General Idi Amin Dada: A Self Portrait  Review – A Strangely Funny and Disquieting Look at a Sociopathic Ruler
Art has a long history of laughing in the face of autocrats. An ingenious artist can even take the propaganda of those asinine, self-styled leaders and dismantle their carefully construed public image, bringing to surface the lies, brutality, buffoonery, and empty posturing. Swiss film-maker and producer Barbet Schroeder’s 1974 documentary General Idi Amin Dada: A Self Portrait exactly does that. The documentary was Ugandan military general and President Idi Amin’s attempt to ingratiate himself with the Western intelligentsia without understanding how flagitious he looks on camera.
Barbet Schroeder and his crew, which included the renowned cinematographer Nestor Almendros, arrived at Uganda In 1973, two years after general Amin’s coup d’etat. Under the pretense of economic liberation he unleashed irreparable darkness on his nation that displaced and claimed the lives of thousands of people. His ruthless eight-year regime led to the masscare of at least 300,000 civilians.
Barbet Schroeder has carefully approached his subject, who naturally anticipated a celebratory portrait of his leadership. Schroeder and his crew were given free rein to film Amin’s general routine and other series of staged events. The interviews don’t fiercely question the dictator’s absurd notions and actions. which includes sending bizarre telegrams to world leaders and criticizing Hitler for ‘not killing more Jews’. Schroeder’s intentions are different and much more intriguing. The word ‘Self Potrait’ insists that this is a carefully built, propagandist image of a man. But Schroeder’s camera alienates or distances itself at the right occasions in order to look into the cracks in the façade, where Amin’s delusional, sociopathic tendencies unmistakably emerges. In fact, Schroeder is patient enough to allow the loquacious autocrat do what he does best: making a fool of himself.
Related to General Idi Amin Dada: The President  – A Harrowing Drama on the Endless Cycle of Subjugation and Violence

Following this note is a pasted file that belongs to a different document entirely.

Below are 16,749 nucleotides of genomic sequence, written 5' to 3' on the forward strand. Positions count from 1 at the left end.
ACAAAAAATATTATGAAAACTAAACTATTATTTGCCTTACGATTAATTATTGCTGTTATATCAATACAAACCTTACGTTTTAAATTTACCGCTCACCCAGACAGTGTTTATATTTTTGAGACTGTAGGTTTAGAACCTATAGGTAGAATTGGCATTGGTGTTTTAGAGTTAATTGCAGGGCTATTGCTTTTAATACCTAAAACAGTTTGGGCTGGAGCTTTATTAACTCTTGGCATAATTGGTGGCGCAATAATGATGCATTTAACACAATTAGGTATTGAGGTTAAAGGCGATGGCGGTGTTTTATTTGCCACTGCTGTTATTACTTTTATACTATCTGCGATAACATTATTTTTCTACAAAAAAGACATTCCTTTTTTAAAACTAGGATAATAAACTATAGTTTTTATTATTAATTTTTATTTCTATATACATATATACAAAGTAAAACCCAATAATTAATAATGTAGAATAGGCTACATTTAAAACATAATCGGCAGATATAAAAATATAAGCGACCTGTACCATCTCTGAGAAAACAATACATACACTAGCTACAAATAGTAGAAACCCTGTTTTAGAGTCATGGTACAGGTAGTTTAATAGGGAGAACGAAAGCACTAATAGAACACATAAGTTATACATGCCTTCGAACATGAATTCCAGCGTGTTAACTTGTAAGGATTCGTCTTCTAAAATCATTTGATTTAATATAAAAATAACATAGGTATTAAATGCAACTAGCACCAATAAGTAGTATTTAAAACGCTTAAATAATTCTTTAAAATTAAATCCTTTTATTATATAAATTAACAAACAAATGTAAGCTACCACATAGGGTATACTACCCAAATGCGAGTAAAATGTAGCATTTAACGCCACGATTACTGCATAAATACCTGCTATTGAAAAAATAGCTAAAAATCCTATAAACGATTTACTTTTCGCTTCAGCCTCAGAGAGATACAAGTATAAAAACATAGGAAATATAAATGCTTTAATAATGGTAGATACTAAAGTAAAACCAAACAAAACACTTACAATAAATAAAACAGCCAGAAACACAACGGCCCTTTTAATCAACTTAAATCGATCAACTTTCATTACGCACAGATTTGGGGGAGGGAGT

Idi Amin, the physically intimidating former heavy-weight boxer with military training in the British army, suffered from malignant narcissism. He wanted to be hailed as a benovelent democrat with visions for global peace. However, once the guy starts talking he comes across as this awkward man-child far removed from reality. Although few minutes of footage and voice-over were latter added into the documentary – after Amin was deposed in 1979 – the initial version had his seal of approval. There’s not much here in the form of narrative as Schroeder allows Amin to present his vision of himself which gradually brings the man’s fears and insecurities to the surface.
We see Amin taking the crew to a wildlife tour, babbling continously about his grand plans of military invasion, and performing a series of military exercises. The paratroopers preparing for battle by leaping off a two-inch-high step was the biggest humorous highlight. He threatens his cabinet ministers, waves a fake Zionist manual produced by the Russian secret police in 1901 to claim that he has cracked Israel’s plans for taking over Arab countries. And when asked about economic policy, Idi Amin says he draws freely from capitalism and communism.
Amin’s lectures on his superiority among the world leaders and his anti-semitic treatise could come across as repetitive and increasingly dull, despite the initial shock of his comments. But the juicy parts of the documentary are Schroeder’s calm depiction of Amin’s absurdity. For example, in one scene we see Amin engaging in a swimming race, in which he races diagonally , fiercely bumping into other swimmers, and to eventually declare ‘I won’. This preposterous behavior is perfect enough to understand his pathetic attempt to hold over the power.
In another noteworthy scene, Amin meets with members of physician association, who are intellectually superior unlike the President’s usual audience. He goes on and on about doctors maintaining their health. When a doctor stands up and makes a well-articulated comment that sounds slightly critical, the camera closes in on his rage-filled face. While Amin’s absurdity is unfurled clearly, his savagery is announced time to time by voiceovers which absolutely rejects the ‘official’ versions.
Some details of the dictator’s cruelty gain meaning if you are aware of his history. For example, the crocodiles Amin talks about in the wildlife tour looks more sinister, knowing what some of these creatures feasted on: his tortured ministers and political opponents tossed into the Nile. Obviously, by the end we would be tempted to make parallels between Idi Amin and other similar ingratiating tyrants of the 21st century, who promises utopia but works towards genocide and war.
Overall, General Idi Amin Dada: A Self Portrait (90 minutes) is an important historical document which glimpses into the mindset of a fascist nutcase with grandiose plans to take over the world.